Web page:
The proposed security arrangement, dubbed “quantum-secure authentication” (“QSA”), would use a strip of nanoparticles attached to a credit card instead of a magnetic stripe or a traditionally embedded computer chip. A laser directed against the nanoparticles would create a unique pattern. Since the process would involve the unique qualities of quantum mechanics, the laser-created pattern could never be observed – let alone copied. Researchers say this would present a huge advantage over traditional credit cards because the sensitive data stored on the credit card would become effectively inaccessible, even if the hacker knew the encryption key. This QSA solution could have a major worldwide economic impact if it is widely adopted.
4. Government and defense industry
Quantum communications will be tremendously beneficial for governments and defense agencies that need to protect large amounts of classified data with long-term sensitivity, both inside the country and on a global scale. Consider the 2015 malware attack on the Office of Personnel Management that resulted in 21.5 million stolen records (social security numbers, etc.).
The only effective way to ensure protection from the constant threat of cyber-attacks and espionage is through unbreakable quantum key exchange. IDQ has already started providing quantum key generation and management solutions for governments, as well as advanced QKD solutions for long-term data protection secured against future attacks by quantum computers. In one case, IDQ ensured the security of the election process in Switzerland by implementing ethernet encryption with QKD as a key element in the integrity and security of the voting in the Canton of Geneva.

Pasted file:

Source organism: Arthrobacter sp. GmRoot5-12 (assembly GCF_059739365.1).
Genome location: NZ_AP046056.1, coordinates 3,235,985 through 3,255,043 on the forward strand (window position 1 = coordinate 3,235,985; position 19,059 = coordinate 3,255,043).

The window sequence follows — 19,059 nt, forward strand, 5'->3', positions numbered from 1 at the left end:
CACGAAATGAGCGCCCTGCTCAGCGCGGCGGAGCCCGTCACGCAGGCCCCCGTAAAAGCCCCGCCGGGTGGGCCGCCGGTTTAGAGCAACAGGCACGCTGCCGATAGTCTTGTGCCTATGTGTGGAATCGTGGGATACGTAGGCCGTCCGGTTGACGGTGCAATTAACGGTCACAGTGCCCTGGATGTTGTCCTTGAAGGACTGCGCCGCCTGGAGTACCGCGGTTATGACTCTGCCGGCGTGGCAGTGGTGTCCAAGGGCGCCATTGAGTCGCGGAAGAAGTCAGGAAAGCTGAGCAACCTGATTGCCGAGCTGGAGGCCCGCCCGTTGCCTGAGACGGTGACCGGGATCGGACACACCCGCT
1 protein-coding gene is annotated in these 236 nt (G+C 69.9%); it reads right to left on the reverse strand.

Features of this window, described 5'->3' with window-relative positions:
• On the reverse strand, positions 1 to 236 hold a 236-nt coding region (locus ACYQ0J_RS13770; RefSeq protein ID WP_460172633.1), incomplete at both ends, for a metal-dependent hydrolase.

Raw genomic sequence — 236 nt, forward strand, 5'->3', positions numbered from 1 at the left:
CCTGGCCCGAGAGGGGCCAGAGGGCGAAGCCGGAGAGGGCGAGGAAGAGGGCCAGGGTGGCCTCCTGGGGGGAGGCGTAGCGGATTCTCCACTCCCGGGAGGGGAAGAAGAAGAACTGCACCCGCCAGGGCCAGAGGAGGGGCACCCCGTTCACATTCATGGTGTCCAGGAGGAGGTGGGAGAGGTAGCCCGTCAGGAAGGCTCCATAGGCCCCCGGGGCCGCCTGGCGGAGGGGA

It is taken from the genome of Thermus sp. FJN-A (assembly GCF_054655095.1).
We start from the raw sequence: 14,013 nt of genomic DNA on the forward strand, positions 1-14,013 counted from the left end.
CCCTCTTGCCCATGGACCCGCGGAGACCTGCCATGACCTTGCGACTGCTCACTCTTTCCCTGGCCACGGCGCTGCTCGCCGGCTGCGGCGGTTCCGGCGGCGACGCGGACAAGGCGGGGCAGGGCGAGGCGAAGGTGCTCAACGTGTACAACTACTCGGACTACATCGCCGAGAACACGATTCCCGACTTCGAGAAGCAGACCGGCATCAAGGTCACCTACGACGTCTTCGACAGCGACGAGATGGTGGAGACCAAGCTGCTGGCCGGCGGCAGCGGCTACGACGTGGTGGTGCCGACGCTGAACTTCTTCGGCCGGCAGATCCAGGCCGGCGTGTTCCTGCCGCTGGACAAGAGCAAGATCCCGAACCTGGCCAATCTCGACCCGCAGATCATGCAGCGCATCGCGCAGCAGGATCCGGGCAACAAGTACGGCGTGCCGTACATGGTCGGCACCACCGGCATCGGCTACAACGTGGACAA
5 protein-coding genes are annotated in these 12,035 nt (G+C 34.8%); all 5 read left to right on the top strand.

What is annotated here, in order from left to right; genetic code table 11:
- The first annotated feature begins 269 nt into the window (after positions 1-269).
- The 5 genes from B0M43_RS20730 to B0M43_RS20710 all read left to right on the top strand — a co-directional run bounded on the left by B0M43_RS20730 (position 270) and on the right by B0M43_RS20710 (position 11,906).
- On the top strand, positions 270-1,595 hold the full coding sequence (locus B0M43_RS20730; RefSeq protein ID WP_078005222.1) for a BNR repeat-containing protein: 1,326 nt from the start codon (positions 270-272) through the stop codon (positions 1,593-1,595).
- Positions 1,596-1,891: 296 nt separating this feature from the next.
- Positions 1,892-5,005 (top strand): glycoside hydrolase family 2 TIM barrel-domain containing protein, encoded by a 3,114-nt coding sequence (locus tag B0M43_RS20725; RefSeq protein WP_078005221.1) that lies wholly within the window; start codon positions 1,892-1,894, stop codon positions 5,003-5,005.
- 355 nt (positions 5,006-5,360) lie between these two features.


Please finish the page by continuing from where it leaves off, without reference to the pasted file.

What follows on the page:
5. Protecting high value/sensitive data in remote data centers.
Many private businesses, organizations and government entities are required to back up their most critical information and ensure data availability for business continuity purposes. Securing this critical information means backing up these digital assets – which can include critical financial information or intellectual property – in a remote data center, or DRC. The information needs to be protected not only in the data center itself, but also as the data transits to/from the data center. Consider all the private medical records that healthcare organizations are expected to keep. Quantum encryption, or rather quantum key distribution, has been used in several cases to provide long-term security for this data.
6. Lotteries and online gaming.
Lotteries and online gaming need to ensure complete randomness because they are all based on the use of random numbers to guarantee a uniform winning probability. IDQ has successfully provided this random number generation for several companies worldwide by using QRNG, which produces truly random numbers that are unpredictable and cannot be reproduced. Two examples of companies using the QRNG are Loterie Romande, one of Switzerland’s two lottery operators that uses the Quantis QRNG for its winning number draw application; and Austria’s Novomatic, one of the world’s leading gaming integrators.
As the technology surrounding quantum computing improves, the real-world applications of quantum communication to secure critical assets will likewise continue to grow and evolve. Although several limitations with quantum encryption still need to be addressed, overcoming the distance limitation, as QuantumXC has demonstrated through Phio, is a significant breakthrough in how we use quantum communication.
Quantum Xchange can help your business prepare for the future of quantum computing and the threat it poses for encrypted data transmission. Contact us for more information.